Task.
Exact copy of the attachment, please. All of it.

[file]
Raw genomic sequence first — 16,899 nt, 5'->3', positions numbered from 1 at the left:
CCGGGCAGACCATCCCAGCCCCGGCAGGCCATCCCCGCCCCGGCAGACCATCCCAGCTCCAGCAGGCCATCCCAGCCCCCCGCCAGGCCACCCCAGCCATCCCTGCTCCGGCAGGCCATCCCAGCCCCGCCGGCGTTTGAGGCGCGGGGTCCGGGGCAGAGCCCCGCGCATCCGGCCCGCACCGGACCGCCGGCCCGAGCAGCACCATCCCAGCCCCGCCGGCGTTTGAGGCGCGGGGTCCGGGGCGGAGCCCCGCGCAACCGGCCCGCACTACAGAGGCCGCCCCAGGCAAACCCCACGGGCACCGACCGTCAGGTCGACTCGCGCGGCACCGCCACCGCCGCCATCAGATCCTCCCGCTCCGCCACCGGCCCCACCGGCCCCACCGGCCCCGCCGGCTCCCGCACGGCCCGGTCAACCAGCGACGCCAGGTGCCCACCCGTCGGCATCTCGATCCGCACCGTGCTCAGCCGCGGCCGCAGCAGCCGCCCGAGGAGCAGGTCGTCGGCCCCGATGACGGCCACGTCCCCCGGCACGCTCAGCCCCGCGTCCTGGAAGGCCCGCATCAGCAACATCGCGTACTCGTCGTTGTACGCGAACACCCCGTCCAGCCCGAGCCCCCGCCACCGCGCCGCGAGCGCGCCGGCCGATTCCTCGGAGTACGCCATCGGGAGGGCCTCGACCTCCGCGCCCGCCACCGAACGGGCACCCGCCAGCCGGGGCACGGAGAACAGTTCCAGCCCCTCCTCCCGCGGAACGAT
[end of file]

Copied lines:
Raw genomic sequence first — 16,899 nt, 5'->3', positions numbered from 1 at the left:
CCGGGCAGACCATCCCAGCCCCGGCAGGCCATCCCCGCCCCGGCAGACCATCCCAGCTCCAGCAGGCCATCCCAGCCCCCCGCCAGGCCACCCCAGCCATCCCTGCTCCGGCAGGCCATCCCAGCCCCGCCGGCGTTTGAGGCGCGGGGTCCGGGGCAGAGCCCCGCGCATCCGGCCCGCACCGGACCGCCGGCCCGAGCAGCACCATCCCAGCCCCGCCGGCGTTTGAGGCGCGGGGTCCGGGGCGGAGCCCCGCGCAACCGGCCCGCACTACAGAGGCCGCCCCAGGCAAACCCCACGGGCACCGACCGTCAGGTCGACTCGCGCGGCACCGCCACCGCCGCCATCAGATCCTCCCGCTCCGCCACCGGCCCCACCGGCCCCACCGGCCCCGCCGGCTCCCGCACGGCCCGGTCAACCAGCGACGCCAGGTGCCCACCCGTCGGCATCTCGATCCGCACCGTGCTCAGCCGCGGCCGCAGCAGCCGCCCGAGGAGCAGGTCGTCGGCCCCGATGACGGCCACGTCCCCCGGCACGCTCAGCCCCGCGTCCTGGAAGGCCCGCATCAGCAACATCGCGTACTCGTCGTTGTACGCGAACACCCCGTCCAGCCCGAGCCCCCGCCACCGCGCCGCGAGCGCGCCGGCCGATTCCTCGGAGTACGCCATCGGGAGGGCCTCGACCTCCGCGCCCGCCACCGAACGGGCACCCGCCAGCCGGGGCACGGAGAACAGTTCCAGCCCCTCCTCCCGCGGAACGAT